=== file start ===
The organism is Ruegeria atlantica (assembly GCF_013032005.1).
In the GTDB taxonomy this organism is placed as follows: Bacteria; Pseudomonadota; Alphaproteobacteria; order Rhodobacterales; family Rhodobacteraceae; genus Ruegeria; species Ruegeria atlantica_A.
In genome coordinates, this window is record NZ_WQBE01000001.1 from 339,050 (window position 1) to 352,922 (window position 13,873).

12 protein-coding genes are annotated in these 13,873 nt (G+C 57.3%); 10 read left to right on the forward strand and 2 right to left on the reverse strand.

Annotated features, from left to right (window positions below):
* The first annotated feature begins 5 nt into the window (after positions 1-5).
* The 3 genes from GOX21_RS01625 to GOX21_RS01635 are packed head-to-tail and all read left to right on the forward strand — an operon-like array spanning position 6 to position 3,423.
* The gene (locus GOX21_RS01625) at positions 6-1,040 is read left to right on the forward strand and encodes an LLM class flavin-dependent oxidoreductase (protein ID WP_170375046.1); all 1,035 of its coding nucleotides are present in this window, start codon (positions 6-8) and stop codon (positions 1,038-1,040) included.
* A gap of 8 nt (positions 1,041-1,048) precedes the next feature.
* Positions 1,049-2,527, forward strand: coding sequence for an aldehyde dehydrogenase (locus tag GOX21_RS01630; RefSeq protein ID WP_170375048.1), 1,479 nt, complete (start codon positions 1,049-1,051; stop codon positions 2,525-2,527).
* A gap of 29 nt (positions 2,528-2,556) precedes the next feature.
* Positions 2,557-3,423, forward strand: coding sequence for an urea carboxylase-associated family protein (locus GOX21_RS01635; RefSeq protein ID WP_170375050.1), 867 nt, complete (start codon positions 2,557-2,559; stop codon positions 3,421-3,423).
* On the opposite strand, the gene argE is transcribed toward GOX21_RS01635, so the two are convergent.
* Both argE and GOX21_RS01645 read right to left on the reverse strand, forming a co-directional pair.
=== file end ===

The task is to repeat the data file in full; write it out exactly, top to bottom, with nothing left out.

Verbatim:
The organism is Ruegeria atlantica (assembly GCF_013032005.1).
In the GTDB taxonomy this organism is placed as follows: Bacteria; Pseudomonadota; Alphaproteobacteria; order Rhodobacterales; family Rhodobacteraceae; genus Ruegeria; species Ruegeria atlantica_A.
In genome coordinates, this window is record NZ_WQBE01000001.1 from 339,050 (window position 1) to 352,922 (window position 13,873).

12 protein-coding genes are annotated in these 13,873 nt (G+C 57.3%); 10 read left to right on the forward strand and 2 right to left on the reverse strand.

Annotated features, from left to right (window positions below):
* The first annotated feature begins 5 nt into the window (after positions 1-5).
* The 3 genes from GOX21_RS01625 to GOX21_RS01635 are packed head-to-tail and all read left to right on the forward strand — an operon-like array spanning position 6 to position 3,423.
* The gene (locus GOX21_RS01625) at positions 6-1,040 is read left to right on the forward strand and encodes an LLM class flavin-dependent oxidoreductase (protein ID WP_170375046.1); all 1,035 of its coding nucleotides are present in this window, start codon (positions 6-8) and stop codon (positions 1,038-1,040) included.
* A gap of 8 nt (positions 1,041-1,048) precedes the next feature.
* Positions 1,049-2,527, forward strand: coding sequence for an aldehyde dehydrogenase (locus tag GOX21_RS01630; RefSeq protein ID WP_170375048.1), 1,479 nt, complete (start codon positions 1,049-1,051; stop codon positions 2,525-2,527).
* A gap of 29 nt (positions 2,528-2,556) precedes the next feature.
* Positions 2,557-3,423, forward strand: coding sequence for an urea carboxylase-associated family protein (locus GOX21_RS01635; RefSeq protein ID WP_170375050.1), 867 nt, complete (start codon positions 2,557-2,559; stop codon positions 3,421-3,423).
* On the opposite strand, the gene argE is transcribed toward GOX21_RS01635, so the two are convergent.
* Both argE and GOX21_RS01645 read right to left on the reverse strand, forming a co-directional pair.